OK, so what else do I need to do in my php.ini file in order to see some warning action?  I realize this issue isn't directly related to Larry's book so if you want to refer me to another source, go right ahead.

 

I'm running PHP version 5.4.24 and Apache 2.2.26 on MacOSX (v10.9).

 

Hacker

 

P.S. BTW and with all due respect, while you keep beating the error reporting drum, that doesn't really reconcile the fact that Larry wrote in his book, "static methods are almost always public because they can't be called through an object."  Granted, I'm no Zend Certified engineer but when someone says they can't be called through an object, I expect to see the script terminate with fatal errors.

 

Is Larry on vacation?

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My best guess is that you're seeing this because of a change in PHP version, as Antonio suggested. But it kind of sounds like you're fixating on a minor point. The static restriction is theoretical, used to enforce proper design, which is why PHP should send up a warning. The benefit or main reason to use static is to make a method or class be globally accessible and shared.

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Larry,

 

I was nosing around in the PHP manual and suggest you read this:

 

http://us3.php.net/manual/en/language.oop5.static.php

 

Near the top of the page it says:

 

"Declaring class properties or methods as static makes them accessible without needing an instantiation of the class. A property declared as static can not be accessed with an instantiated class object (though a static method can)."

 

Regards,

Hacker

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That is mostly phrasing. This is a syntax and design oriented debate more than an anything. You can't write code like that without experts raising their brows at you. You can't write code like that without breaking object oriented syntax. You can't write code like that without raising warnings.

 

Can you write code like that in practice? Yeah, but then you don't get the point... You might've picked upon some of my irritation explaining in previous post, and the proper answer is actually just that. You can write code like that, but then you really can't. - Not if you want to be a proper programmer and follow the rules and abstractions of object-oriented design. Code is just expression of logic, so your grammar would be wrong.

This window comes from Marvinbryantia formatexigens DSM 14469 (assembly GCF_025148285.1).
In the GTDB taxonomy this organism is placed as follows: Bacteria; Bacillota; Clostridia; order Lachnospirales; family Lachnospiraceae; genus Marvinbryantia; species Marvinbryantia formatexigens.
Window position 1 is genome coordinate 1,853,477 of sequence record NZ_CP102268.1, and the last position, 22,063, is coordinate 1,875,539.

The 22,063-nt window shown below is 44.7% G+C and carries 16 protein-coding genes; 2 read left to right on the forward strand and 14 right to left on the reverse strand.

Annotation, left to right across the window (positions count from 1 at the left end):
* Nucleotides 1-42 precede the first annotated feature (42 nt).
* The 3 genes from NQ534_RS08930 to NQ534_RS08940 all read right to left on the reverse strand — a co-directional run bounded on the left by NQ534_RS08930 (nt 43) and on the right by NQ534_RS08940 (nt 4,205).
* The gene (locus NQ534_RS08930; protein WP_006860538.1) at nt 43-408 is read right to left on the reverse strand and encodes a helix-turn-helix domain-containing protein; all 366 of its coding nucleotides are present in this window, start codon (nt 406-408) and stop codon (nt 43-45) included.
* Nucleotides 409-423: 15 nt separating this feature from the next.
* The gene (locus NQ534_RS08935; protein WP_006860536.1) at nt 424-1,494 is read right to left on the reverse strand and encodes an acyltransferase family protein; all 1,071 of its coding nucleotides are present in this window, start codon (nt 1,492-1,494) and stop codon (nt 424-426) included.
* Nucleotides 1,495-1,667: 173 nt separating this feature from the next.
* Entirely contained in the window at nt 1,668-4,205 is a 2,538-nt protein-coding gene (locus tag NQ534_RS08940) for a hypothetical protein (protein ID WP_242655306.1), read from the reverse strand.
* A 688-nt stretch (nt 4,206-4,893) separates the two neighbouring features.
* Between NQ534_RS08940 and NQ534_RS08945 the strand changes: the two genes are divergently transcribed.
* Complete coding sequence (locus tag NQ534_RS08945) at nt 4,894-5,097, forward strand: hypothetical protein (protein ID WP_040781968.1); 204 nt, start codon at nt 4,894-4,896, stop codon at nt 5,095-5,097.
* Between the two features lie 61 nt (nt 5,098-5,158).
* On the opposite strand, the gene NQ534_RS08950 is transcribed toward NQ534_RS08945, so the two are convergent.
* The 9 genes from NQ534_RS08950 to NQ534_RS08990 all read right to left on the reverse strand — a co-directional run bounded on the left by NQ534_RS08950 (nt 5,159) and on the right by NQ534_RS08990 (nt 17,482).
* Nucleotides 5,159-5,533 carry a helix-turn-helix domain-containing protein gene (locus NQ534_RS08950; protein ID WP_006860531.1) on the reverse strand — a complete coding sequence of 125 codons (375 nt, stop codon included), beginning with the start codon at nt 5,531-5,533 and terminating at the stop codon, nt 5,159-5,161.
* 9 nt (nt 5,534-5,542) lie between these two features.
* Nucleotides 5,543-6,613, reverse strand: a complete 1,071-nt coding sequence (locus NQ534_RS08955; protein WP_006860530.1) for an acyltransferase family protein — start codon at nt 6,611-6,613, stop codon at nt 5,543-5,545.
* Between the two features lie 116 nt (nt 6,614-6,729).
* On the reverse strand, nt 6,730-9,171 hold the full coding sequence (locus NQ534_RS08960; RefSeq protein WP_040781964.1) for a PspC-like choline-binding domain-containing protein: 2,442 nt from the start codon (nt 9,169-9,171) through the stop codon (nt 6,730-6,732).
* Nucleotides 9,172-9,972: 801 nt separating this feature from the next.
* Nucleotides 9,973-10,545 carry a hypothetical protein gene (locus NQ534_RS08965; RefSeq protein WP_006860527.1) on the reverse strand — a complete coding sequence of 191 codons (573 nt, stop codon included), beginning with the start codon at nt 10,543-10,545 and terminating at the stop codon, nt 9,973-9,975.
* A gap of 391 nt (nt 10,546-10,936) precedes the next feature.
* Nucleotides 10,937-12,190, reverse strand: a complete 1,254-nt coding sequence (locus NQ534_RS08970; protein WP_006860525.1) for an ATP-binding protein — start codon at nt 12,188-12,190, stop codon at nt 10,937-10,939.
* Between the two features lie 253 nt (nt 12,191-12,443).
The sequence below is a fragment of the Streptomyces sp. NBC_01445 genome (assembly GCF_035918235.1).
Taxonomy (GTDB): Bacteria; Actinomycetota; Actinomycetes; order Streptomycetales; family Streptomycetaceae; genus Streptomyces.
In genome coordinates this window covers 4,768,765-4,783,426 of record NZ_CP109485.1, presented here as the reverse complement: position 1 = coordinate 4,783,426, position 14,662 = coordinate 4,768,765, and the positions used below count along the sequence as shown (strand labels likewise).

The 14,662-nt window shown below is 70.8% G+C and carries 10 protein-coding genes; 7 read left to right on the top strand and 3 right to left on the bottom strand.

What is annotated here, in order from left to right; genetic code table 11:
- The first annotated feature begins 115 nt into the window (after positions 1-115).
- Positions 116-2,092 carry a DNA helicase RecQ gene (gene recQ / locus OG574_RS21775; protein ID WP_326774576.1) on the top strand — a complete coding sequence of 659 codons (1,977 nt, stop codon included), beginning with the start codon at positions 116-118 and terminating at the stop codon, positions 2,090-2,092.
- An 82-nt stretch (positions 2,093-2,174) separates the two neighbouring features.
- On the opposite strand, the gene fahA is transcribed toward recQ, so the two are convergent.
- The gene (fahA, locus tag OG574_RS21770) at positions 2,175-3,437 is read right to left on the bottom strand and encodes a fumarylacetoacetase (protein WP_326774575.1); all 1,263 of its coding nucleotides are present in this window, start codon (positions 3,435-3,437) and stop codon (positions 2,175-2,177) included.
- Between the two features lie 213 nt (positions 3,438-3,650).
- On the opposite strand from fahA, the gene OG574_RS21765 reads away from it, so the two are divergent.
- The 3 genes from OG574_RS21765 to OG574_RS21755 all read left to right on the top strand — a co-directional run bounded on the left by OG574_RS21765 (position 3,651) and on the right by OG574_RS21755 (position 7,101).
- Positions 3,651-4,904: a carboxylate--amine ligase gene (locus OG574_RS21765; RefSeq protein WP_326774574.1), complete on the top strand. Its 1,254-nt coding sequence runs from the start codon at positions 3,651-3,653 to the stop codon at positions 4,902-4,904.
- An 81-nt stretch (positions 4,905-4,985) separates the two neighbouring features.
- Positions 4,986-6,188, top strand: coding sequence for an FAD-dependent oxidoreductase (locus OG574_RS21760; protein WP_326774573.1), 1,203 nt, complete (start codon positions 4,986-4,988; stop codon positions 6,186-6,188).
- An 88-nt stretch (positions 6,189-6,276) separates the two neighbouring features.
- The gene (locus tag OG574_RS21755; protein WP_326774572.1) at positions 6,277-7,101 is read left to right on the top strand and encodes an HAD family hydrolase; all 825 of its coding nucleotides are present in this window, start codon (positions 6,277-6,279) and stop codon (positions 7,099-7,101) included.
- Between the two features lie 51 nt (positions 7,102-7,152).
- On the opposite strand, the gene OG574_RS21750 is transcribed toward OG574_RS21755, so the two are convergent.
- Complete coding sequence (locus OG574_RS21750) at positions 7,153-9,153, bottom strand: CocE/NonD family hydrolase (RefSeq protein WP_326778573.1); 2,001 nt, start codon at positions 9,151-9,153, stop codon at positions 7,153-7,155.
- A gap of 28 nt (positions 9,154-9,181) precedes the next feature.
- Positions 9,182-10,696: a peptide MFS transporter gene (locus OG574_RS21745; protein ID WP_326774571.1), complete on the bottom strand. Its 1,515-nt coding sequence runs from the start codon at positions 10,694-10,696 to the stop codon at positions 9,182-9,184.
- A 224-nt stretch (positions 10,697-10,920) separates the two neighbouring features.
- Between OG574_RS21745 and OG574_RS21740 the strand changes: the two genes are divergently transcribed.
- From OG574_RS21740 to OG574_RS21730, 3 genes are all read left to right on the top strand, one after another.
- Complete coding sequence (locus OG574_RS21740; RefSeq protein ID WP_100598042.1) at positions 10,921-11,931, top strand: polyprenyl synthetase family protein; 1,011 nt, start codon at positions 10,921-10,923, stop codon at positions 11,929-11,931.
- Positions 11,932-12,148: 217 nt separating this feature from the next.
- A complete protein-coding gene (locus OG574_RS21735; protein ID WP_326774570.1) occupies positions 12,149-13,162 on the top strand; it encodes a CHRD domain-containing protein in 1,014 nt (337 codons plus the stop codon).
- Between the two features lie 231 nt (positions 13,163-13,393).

Nothing in your quote nor your link contradicts anything said by me or Larry in this thread, btw. I agree with Larry that you focus too much on the lack of a PHP warning. It's still wrong according to syntax, or grammar if you like that analogy better.

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It's still wrong according to syntax...

 

What's still wrong according to syntax? Are you refering to my $dog->getCount() in my opening post? What part of "...A property declared as static can not be accessed with an instantiated class object (though a static method can)" don't you understand? If you're not satisfied with the PHP manual, I don't know what to tell ya.

 

Actually, I don't give a hoot... the PHP manual cleared up my confusion and I'm happy.

 

Good night,

Hacker

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There are design and syntax reasons for not allowing it, as it doesn't make sense logically. It grays out important destinations between objects and classes. I don't think the change is a good one, but that is beside the point.

 

As long as you fully understand the difference between objects and classes, that's really what is most important. I'm sorry if I pushed any buttons of yours along the way. It turns out PHP did change along the way, and while I don't agree with it, you where right. I try never to be to proud to admit when I'm wrong.

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It surprised me, but PHP no longer generates an E_STRICT when you call a static method through an instantiated object. (Like it used to do, and is pretty much the center of debate) I really believe it still should, but it turns out I was wrong. I don't agree with the change, but it is what it is. I still stand by all of my opinions, but I like to admit it when I'm wrong.

 

You can "legally syntactically" call a static method though an instantiated object, but you still shouldn't as it's bad grammar and wrongly reflects the logic you are trying to communicate. I think this is a PHP flaw that will only help confuse the difference about procedural code (as static code is) and object-oriented programming.

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Okay, I understand. I just wasn't sure what you were referring to when you said that "PHP changed along the way".

Thanks.

 

Also, yes, I agree that PHP should still throw an error.

I'm not sure how they arrived at the decision to be less stringent.

 

Also, hacker, while I'm not on this forum to take sides, Antonio is an excellent OOP PHP programmer, and I agree with everything he has said in this thread, so while it might hurt your pride a bit now, I highly recommend following his advice and learning from it.

  • Upvote 1

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This was a good thread. It does a good job of illustrating the sometimes arbitrary and confusing changes introduced into a development platform.